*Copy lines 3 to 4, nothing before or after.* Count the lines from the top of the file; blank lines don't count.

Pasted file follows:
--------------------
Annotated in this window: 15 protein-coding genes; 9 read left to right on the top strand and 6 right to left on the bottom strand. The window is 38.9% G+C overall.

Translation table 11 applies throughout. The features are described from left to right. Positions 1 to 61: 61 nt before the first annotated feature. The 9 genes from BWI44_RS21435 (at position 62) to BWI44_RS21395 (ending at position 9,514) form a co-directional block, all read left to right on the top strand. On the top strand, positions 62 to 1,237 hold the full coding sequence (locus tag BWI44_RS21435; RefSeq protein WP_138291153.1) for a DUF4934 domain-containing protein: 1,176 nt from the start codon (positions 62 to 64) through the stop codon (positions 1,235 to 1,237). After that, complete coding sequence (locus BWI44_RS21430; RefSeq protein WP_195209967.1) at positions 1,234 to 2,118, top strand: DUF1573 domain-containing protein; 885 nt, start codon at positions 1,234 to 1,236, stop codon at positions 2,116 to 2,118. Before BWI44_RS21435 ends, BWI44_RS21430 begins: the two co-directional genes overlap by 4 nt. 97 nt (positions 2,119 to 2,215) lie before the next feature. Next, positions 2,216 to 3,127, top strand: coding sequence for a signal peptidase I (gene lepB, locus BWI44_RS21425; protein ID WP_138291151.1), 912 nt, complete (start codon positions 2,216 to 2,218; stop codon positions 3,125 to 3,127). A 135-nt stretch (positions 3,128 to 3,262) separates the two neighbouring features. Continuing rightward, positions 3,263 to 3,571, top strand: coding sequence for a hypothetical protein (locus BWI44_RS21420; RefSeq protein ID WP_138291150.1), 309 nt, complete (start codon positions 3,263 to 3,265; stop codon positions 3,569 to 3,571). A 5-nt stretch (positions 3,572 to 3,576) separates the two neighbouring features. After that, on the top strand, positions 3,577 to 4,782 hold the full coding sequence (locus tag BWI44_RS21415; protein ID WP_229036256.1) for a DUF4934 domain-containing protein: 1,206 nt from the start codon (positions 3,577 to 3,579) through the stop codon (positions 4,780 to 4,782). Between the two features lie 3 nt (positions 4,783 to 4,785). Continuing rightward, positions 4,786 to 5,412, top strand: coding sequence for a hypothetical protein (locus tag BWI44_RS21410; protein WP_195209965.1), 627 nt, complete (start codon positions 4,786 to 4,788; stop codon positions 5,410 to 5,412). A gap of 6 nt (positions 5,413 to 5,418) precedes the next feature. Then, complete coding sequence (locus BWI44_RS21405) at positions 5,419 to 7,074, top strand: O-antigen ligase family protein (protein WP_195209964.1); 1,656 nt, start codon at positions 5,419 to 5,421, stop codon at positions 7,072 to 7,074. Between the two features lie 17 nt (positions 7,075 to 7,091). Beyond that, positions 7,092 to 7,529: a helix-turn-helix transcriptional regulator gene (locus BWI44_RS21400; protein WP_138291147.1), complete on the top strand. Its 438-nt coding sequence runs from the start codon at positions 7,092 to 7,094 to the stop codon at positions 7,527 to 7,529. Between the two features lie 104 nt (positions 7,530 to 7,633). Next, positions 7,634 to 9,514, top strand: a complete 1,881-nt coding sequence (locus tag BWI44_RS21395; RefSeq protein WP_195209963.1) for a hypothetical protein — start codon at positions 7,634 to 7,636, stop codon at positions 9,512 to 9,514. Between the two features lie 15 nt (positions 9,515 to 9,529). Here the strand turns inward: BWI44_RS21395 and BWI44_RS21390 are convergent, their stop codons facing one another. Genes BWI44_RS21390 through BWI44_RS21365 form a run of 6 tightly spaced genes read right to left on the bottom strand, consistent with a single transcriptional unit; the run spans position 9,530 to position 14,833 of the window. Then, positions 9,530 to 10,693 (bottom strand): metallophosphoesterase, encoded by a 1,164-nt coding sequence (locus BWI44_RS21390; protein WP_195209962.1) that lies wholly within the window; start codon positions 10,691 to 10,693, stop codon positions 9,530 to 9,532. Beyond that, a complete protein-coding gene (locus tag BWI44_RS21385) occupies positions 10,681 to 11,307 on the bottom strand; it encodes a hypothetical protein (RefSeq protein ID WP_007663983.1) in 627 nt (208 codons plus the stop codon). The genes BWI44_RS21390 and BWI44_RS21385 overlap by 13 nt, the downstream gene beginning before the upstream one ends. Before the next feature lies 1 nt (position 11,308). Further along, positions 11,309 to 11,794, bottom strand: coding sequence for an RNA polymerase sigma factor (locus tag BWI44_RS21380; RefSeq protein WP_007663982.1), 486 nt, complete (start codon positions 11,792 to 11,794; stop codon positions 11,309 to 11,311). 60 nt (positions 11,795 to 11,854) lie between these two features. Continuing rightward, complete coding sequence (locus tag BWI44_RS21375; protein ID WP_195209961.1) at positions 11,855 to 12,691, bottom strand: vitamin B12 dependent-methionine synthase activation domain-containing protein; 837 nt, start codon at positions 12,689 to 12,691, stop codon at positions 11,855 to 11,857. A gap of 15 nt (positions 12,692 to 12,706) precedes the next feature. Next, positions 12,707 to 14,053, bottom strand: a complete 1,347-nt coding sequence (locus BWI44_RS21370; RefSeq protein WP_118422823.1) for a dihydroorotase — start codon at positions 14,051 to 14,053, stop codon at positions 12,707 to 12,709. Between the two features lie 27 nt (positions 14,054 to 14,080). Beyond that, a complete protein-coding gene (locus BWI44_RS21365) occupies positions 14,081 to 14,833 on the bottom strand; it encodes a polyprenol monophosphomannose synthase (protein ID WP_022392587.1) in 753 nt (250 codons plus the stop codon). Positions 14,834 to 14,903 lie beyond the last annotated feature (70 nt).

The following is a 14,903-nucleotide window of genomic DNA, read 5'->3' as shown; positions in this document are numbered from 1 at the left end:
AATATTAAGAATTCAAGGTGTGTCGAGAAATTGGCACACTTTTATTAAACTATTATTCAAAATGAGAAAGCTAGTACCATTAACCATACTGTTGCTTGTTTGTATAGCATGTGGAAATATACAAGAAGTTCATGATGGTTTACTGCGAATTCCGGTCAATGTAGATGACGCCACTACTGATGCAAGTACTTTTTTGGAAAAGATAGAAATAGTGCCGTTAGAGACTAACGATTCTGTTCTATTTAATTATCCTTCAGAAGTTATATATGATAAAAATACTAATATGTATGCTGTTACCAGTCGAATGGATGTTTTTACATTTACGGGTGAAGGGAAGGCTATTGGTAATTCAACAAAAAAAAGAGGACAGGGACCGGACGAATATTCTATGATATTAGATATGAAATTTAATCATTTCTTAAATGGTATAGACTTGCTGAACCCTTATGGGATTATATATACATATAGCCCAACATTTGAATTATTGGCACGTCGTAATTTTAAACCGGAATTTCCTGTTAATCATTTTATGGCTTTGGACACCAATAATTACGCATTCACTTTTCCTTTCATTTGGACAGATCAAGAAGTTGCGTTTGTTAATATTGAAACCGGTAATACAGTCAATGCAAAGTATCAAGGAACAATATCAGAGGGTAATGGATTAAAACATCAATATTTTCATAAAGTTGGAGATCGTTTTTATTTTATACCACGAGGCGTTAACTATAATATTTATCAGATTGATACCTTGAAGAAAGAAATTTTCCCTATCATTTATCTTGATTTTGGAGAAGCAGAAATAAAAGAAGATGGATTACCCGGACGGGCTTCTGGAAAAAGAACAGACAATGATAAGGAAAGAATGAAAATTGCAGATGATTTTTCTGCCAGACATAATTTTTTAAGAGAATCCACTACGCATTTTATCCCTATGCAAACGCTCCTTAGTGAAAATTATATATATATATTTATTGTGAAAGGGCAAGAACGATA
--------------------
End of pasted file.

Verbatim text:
The following is a 14,903-nucleotide window of genomic DNA, read 5'->3' as shown; positions in this document are numbered from 1 at the left end:
AATATTAAGAATTCAAGGTGTGTCGAGAAATTGGCACACTTTTATTAAACTATTATTCAAAATGAGAAAGCTAGTACCATTAACCATACTGTTGCTTGTTTGTATAGCATGTGGAAATATACAAGAAGTTCATGATGGTTTACTGCGAATTCCGGTCAATGTAGATGACGCCACTACTGATGCAAGTACTTTTTTGGAAAAGATAGAAATAGTGCCGTTAGAGACTAACGATTCTGTTCTATTTAATTATCCTTCAGAAGTTATATATGATAAAAATACTAATATGTATGCTGTTACCAGTCGAATGGATGTTTTTACATTTACGGGTGAAGGGAAGGCTATTGGTAATTCAACAAAAAAAAGAGGACAGGGACCGGACGAATATTCTATGATATTAGATATGAAATTTAATCATTTCTTAAATGGTATAGACTTGCTGAACCCTTATGGGATTATATATACATATAGCCCAACATTTGAATTATTGGCACGTCGTAATTTTAAACCGGAATTTCCTGTTAATCATTTTATGGCTTTGGACACCAATAATTACGCATTCACTTTTCCTTTCATTTGGACAGATCAAGAAGTTGCGTTTGTTAATATTGAAACCGGTAATACAGTCAATGCAAAGTATCAAGGAACAATATCAGAGGGTAATGGATTAAAACATCAATATTTTCATAAAGTTGGAGATCGTTTTTATTTTATACCACGAGGCGTTAACTATAATATTTATCAGATTGATACCTTGAAGAAAGAAATTTTCCCTATCATTTATCTTGATTTTGGAGAAGCAGAAATAAAAGAAGATGGATTACCCGGACGGGCTTCTGGAAAAAGAACAGACAATGATAAGGAAAGAATGAAAATTGCAGATGATTTTTCTGCCAGACATAATTTTTTAAGAGAATCCACTACGCATTTTATCCCTATGCAAACGCTCCTTAGTGAAAATTATATATATATATTTATTGTGAAAGGGCAAGAACGATA